- the structures, registers and varieties of language required to be successful on a University of Kent degree programme
You will develop intellectual abilities in the following:
- present, evaluate and interpret a variety of data using defined techniques in a logical and systematic fashion
- develop lines of argument and make sound judgements in accordance with the basic theories, methods, principles and concepts of the subjects studied
- engage in critical reflection, verbal discussion and written and interpretative analysis of key material
- assess the merits of contrasting theories and explanations, and make links across different subjects
- present rational and reasoned theses and arguments to a range of audiences
- separate fact from opinion and identify arguments and counter-arguments
- distinguish between and use an appropriate range of technical and numerical systems and/or a range of spoken and written academic and other registers, styles and genres
You will gain subject-specific skills in the following:
- demonstrate knowledge of the main methods of enquiry and analysis in the humanities, social sciences and sciences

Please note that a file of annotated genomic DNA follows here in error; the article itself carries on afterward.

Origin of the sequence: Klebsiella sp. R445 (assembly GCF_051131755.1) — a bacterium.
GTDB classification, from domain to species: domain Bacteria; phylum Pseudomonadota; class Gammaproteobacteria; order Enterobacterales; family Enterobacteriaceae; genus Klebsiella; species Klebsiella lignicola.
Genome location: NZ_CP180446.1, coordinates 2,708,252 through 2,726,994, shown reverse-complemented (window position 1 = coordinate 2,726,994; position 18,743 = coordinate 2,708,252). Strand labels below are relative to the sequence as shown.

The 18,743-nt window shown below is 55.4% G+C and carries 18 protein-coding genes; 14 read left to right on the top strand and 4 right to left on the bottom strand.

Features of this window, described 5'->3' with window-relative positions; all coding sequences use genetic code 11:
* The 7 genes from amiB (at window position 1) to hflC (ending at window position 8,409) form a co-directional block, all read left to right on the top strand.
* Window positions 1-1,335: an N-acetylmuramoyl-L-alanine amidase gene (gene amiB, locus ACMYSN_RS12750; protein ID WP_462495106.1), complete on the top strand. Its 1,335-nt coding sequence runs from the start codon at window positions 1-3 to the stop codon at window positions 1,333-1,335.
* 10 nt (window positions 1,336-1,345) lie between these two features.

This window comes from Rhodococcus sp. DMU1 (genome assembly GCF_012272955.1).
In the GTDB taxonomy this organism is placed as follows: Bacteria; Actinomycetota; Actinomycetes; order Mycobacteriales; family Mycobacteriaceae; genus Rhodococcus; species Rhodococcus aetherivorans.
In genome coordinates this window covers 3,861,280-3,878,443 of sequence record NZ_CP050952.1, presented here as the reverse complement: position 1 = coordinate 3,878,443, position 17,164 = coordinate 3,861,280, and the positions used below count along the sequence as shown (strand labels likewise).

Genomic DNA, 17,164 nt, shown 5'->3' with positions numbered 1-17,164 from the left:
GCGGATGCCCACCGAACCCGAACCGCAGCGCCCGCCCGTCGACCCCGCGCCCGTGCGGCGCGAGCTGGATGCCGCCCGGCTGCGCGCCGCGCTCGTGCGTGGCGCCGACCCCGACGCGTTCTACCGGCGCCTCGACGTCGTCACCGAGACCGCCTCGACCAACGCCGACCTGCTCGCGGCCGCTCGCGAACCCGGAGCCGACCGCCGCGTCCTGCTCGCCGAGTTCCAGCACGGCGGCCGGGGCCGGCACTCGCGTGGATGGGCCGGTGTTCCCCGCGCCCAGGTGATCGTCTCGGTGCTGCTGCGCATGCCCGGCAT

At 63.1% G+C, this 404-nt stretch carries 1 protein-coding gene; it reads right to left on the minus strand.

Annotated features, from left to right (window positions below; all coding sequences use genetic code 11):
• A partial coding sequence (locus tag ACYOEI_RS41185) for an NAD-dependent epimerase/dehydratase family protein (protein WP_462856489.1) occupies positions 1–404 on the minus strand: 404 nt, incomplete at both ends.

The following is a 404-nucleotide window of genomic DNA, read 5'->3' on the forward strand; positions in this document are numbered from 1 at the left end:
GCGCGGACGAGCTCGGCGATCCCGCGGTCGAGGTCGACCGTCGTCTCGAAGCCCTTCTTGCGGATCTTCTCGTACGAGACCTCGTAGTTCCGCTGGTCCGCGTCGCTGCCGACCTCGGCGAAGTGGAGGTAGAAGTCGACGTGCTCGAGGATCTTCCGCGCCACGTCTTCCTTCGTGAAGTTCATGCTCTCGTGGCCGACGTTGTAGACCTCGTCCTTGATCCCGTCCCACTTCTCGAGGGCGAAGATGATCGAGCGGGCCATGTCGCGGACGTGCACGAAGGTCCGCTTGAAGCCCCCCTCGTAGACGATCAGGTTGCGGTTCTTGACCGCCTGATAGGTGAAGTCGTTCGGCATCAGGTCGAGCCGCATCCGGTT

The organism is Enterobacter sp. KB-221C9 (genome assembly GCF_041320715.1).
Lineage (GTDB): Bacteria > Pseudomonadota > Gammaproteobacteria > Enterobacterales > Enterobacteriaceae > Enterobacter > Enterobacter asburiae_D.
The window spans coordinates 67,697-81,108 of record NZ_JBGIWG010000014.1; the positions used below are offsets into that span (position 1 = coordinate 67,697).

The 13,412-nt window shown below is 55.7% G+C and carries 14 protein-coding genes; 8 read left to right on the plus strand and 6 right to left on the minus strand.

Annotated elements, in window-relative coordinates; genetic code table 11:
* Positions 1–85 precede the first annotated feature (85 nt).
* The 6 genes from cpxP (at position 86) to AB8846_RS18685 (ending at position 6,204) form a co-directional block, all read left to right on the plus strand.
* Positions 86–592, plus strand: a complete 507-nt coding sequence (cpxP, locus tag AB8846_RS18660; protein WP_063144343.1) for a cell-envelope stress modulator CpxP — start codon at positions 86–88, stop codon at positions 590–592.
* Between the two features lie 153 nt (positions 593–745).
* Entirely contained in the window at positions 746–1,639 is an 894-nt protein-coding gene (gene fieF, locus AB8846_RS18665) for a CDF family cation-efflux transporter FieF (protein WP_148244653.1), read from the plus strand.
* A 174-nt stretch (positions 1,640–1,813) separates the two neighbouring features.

- present data in graphic and textual form in a manner appropriate to the subjects being studied
- evaluate and interpret data and information, develop arguments and come to sound conclusions in accordance with the relevant theories and concepts related to the subjects being studied
- demonstrate an appropriate level of (subject-specific) linguistic competence
- evaluate the reliability and validity of source data (factual, theoretical, quantitative and qualitative) and incorporate your own opinion in an appropriate manner
- be able to work in laboratory and workshop environments and use appropriate equipment and tools (for Sciences or Architecture and Arts pathways.)